Photo Credit: YouTube screenshot, courtesy the Reagan Library
Statue of Christopher Columbus unveiled at dedication by President Ronald Reagan in Little Italy at Baltimore's Inner Harbor, Oct. 8, 1984

Demonstrators “celebrated” the Fourth of July on Saturday night by yanking a sculpture of Christopher Columbus from its pedestal near Little Italy and throwing it into Baltimore’s Inner Harbor.

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The statue, dedicated on October 8, 1984 by then-President Ronald Reagan in a special ceremony at the Inner Harbor, commemorated the 15th century Italian explorer who is credited with discovering America.


(video, courtesy the Reagan Library)

Lester Davis, a spokesperson for Democratic Baltimore Mayor Bernard C. Young, said in a statement Saturday night that the torn down statue was part of a “re-examination taking place nationally and globally around some of these monuments and statues that may represent different things to different people.”

Former Maryland state legislator John Pica Jr. told The Baltimore Sun, however, “We are very disappointed with the Baltimore City Police who watched it all happen. We were working with the city for the last two weeks to relocate the statue to a safe place. This was the city’s way of relocating the statue.”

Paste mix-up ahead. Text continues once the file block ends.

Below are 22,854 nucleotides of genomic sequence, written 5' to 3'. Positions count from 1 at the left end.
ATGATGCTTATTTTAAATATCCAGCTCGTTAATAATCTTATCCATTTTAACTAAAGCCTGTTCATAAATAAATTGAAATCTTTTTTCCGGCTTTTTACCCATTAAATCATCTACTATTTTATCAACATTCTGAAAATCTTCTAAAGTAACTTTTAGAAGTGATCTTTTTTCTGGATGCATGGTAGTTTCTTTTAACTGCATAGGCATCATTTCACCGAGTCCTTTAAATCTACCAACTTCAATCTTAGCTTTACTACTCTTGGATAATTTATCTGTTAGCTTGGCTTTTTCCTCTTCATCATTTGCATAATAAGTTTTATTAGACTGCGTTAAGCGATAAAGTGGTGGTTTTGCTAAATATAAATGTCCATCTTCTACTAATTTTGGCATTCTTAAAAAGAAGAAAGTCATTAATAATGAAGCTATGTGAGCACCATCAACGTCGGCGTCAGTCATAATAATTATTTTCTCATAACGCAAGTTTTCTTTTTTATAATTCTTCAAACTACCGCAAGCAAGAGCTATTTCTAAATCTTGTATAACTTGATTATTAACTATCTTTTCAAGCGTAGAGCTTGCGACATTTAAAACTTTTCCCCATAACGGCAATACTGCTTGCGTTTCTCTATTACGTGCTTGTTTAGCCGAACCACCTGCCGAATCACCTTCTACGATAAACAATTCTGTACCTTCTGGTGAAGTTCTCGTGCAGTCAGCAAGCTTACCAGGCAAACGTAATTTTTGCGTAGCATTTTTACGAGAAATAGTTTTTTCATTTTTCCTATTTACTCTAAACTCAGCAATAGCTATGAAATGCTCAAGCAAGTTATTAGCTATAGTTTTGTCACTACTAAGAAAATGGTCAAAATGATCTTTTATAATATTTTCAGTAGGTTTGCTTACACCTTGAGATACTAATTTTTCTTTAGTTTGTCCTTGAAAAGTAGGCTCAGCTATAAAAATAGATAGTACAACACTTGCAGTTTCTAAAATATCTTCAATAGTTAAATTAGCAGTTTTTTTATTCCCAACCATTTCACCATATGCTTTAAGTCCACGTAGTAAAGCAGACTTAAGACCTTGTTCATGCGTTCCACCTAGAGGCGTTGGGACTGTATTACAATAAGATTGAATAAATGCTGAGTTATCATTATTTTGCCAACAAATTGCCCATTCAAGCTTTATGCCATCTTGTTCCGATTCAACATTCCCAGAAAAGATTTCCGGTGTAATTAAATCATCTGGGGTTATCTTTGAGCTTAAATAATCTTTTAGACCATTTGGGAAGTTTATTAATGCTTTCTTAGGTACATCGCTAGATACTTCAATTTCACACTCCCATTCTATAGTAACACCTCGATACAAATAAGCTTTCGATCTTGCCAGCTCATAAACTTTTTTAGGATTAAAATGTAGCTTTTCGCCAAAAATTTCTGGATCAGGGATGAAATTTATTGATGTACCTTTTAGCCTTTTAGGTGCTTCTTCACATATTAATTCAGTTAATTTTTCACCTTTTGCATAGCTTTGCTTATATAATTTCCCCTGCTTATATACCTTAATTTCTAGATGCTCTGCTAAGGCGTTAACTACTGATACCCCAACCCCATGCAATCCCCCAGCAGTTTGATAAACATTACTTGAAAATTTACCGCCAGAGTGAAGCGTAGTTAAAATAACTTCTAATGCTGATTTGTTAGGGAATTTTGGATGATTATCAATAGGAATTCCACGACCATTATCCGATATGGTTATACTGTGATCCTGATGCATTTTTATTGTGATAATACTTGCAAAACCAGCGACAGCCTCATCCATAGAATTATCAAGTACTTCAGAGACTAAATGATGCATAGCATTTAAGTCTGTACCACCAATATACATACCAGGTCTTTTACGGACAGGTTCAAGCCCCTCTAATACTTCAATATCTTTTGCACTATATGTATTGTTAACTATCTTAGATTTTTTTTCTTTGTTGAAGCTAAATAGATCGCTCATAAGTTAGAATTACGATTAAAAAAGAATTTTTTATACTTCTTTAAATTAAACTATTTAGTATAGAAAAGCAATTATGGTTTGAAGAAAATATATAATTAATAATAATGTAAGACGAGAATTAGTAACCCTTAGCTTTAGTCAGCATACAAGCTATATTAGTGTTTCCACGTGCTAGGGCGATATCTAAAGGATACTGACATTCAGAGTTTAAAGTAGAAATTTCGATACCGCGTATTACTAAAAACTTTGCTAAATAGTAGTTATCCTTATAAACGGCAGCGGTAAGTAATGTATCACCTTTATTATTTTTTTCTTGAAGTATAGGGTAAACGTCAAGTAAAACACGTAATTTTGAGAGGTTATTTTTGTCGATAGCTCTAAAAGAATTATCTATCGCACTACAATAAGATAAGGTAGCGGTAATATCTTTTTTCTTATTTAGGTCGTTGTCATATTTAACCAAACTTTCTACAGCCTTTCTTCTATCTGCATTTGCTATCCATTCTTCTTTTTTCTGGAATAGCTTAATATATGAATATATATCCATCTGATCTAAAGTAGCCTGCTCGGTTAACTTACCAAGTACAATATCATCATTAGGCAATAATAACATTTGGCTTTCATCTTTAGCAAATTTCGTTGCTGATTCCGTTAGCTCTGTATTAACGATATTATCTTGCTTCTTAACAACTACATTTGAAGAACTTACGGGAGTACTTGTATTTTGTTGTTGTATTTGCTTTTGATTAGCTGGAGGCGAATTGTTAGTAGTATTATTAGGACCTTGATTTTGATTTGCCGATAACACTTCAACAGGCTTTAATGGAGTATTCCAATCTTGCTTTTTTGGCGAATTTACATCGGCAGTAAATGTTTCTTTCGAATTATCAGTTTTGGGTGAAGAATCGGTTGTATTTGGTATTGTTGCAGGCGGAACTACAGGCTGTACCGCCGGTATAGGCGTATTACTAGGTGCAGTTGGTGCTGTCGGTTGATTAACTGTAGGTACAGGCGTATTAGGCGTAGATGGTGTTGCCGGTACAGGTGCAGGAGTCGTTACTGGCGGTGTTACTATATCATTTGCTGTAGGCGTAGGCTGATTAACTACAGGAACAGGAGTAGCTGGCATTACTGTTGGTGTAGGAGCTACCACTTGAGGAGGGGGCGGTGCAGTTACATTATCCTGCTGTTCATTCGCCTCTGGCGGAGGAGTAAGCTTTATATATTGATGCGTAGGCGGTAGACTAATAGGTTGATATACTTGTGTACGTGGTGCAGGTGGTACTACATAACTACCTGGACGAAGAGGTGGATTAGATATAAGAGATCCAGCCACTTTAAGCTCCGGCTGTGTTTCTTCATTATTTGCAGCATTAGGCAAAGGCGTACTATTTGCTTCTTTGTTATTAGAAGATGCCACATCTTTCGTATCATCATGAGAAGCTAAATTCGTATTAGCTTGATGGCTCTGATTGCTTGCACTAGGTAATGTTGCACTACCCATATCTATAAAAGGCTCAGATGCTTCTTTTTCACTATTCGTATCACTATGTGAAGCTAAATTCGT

Not in New York State
Similar events were taking place all last month throughout the United States.

In New York State, Governor Andrew Cuomo said at a news conference last month that he felt the statue of Christopher Columbus was an important symbol for Italian Americans.

“The Christopher Columbus statue represents in some ways the Italian American legacy in the country, and the Italian American contribution in this country,” Cuomo said on June 12.

“I understand the feelings about Christopher Columbus and some of his acts which nobody would support, but the statue has come to represent and signify appreciation for the Italian American contribution to New York so for that reason I support it.”

New York City Mayor Bill de Blasio likewise said he would stand by a January 2018 decision by the Mayoral Advisory Commission on City Art, Monuments and Markers, which “advocated for keeping the Columbus statue and fostering public dialogue.”

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Hana Levi Julian is a Middle East news analyst with a degree in Mass Communication and Journalism from Southern Connecticut State University. A past columnist with The Jewish Press and senior editor at Arutz 7, Ms. Julian has written for Babble.com, Chabad.org and other media outlets, in addition to her years working in broadcast journalism.
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